Wednesday, March 08, 2006

Voucher Hatred

I don't necessarily disagree with everything Jerry wrote, and so I won't waste our time going through point-by-point. Certainly the whole system needs a shake-up, and perhaps the best way to grab public education by the scruff of the neck and shake it is by offering alternatives. However, there are a few pieces Jer did not mention in his reasoned posting. Namely the fact that voucher programs offer nothing more than a lifeboat to the tiny percentage of students for whom vouchers will make the slightest difference.

First some minor bones to pick: With a vast number of private schools being religious in nature, one wonders how voucher advocates can sleep at night knowing they’re draining public tax-dollars for religious schools. They seem to forget the Lemon test, a standard created by the U.S. Supreme Court in 1971. In Lemon v. Kurtzman, government could not, in the justices’ words, “excessively entangle” in religious matters. And yet, in his budget proposal for the fiscal year 2005, President Bush pushed for a $50 million national program for children to -- as the AP puts it -- “attend private and religious schools at federal taxpayers’ expense.” A slight violation of the First Amendment’s establishment of religion clause, methinks.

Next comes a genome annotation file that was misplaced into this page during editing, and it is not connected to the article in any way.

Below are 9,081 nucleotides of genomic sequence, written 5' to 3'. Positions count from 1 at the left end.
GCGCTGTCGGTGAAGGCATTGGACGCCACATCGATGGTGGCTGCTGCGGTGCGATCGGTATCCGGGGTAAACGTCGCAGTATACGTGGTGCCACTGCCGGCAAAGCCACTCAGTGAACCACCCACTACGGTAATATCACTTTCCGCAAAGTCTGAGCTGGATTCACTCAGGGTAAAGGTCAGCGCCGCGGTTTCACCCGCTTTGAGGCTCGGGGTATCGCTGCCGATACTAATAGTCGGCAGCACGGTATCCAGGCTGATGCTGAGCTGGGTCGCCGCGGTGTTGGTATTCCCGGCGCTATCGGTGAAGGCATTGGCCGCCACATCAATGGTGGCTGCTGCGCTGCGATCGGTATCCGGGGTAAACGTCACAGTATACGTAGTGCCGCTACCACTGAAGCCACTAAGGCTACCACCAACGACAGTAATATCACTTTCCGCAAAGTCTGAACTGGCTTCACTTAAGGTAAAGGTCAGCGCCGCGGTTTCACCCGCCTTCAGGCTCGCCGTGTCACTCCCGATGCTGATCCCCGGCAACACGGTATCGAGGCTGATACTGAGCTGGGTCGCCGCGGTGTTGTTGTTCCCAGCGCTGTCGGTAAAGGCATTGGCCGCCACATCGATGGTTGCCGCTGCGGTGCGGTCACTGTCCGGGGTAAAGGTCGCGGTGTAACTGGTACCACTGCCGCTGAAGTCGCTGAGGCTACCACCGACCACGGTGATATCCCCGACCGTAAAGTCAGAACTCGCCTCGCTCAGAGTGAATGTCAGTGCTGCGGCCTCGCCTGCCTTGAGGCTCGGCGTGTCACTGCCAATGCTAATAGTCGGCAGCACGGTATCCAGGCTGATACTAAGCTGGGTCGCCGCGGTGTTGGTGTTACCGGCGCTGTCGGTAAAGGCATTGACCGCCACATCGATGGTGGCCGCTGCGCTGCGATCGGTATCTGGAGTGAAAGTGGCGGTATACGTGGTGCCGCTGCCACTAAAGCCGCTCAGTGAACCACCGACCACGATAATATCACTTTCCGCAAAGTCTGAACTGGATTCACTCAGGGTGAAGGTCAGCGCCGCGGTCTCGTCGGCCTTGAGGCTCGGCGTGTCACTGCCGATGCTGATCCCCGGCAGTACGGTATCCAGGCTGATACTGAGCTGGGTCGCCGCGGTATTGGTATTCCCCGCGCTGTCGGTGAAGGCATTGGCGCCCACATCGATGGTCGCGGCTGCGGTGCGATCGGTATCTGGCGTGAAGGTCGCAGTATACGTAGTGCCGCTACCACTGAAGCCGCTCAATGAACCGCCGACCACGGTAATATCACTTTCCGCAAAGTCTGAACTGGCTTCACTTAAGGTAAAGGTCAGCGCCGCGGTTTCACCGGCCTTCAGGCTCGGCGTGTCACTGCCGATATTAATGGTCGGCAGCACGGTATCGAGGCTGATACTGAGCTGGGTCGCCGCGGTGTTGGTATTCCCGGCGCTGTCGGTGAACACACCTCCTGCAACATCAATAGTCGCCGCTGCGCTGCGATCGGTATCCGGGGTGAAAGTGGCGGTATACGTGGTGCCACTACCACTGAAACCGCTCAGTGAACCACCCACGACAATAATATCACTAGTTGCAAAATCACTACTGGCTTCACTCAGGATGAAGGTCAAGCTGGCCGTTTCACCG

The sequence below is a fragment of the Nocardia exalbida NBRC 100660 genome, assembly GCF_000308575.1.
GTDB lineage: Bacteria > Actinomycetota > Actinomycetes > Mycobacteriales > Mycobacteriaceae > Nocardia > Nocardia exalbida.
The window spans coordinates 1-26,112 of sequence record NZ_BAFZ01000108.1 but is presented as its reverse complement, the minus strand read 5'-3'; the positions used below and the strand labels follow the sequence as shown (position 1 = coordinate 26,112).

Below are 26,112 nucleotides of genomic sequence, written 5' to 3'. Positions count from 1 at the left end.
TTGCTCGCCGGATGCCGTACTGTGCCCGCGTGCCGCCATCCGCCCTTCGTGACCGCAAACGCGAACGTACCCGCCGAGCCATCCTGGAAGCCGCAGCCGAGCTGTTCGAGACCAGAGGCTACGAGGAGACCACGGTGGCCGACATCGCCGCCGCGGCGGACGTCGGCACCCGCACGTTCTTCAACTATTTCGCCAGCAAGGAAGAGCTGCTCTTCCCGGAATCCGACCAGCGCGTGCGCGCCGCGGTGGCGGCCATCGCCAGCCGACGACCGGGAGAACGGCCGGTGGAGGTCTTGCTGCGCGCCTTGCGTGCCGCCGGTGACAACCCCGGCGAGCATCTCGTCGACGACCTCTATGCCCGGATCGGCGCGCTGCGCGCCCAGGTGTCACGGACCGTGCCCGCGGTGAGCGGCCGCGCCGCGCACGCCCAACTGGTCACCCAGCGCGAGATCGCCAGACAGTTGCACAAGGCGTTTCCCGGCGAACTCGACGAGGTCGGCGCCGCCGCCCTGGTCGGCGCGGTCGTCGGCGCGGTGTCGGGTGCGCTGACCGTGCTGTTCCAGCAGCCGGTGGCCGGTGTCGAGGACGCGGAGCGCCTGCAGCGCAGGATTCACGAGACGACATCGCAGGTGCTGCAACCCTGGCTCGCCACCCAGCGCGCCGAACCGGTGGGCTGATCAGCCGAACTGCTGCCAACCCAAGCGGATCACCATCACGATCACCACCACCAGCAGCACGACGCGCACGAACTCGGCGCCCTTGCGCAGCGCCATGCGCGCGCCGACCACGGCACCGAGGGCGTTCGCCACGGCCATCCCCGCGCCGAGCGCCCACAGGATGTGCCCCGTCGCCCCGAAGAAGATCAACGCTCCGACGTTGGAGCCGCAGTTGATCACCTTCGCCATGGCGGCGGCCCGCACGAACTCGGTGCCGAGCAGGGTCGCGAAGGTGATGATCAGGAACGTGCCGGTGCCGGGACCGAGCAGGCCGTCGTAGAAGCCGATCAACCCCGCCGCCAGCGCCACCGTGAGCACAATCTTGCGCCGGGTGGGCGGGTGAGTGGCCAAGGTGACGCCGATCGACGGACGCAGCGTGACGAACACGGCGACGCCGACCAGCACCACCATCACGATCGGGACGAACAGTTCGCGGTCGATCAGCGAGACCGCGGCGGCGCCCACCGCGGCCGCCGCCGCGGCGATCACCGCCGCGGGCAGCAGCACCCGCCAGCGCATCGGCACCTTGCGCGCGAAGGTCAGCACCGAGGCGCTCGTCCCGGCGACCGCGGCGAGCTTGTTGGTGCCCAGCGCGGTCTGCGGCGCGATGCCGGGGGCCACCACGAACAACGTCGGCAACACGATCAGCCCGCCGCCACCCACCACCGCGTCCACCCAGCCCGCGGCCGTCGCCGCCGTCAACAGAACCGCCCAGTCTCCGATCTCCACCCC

This proposal from Bush and Education Secretary Rod Paige (who bizarrely labeled the nation’s largest public teacher union a “terrorist group” in 2004) sends an indubitable message that we are giving up on America’s public education efforts. No one denies that vouchers would assist a few kids, and assist them very, very, very well. But the grandeur of America lies in the fact that our national programs are for all people, regardless of ethnic background, academic ability or financial standpoint.

The troubling fact of private schools lies in the nomenclature -- they are “private” and thus allowed to discriminate on any variety of grounds. Private schools often reject applicants for low academic achievement or financial troubles, but that’s not the worst of it. Some of these institutions may promote agendas counter to our national ideal. Under a voucher system, the government may give public funds to subsidize schools run by culturally extremist groups like the Ku Klux Klan or Islamic fundamentalists. Who’s to say that Brown v. Board of Education won’t be thrown out the window as our tax dollars are handed to deliberately segregated high schools?

Advocates argue that vouchers allow poor families to send their children to schools previously available. Alas, the truth suggests otherwise. The average $5,000 voucher would make little difference to most poor students facing some private schools’ tuition of over $10,000 a year. Advocates would fill private schools with middle-class students and a few of the best students from inner cities. Public schools would find themselves with fewer dollars to educate the poorest of the poor and the other students who, for whatever the reason, did not make the private-education cut. This scenario cannot be considered healthy for public education.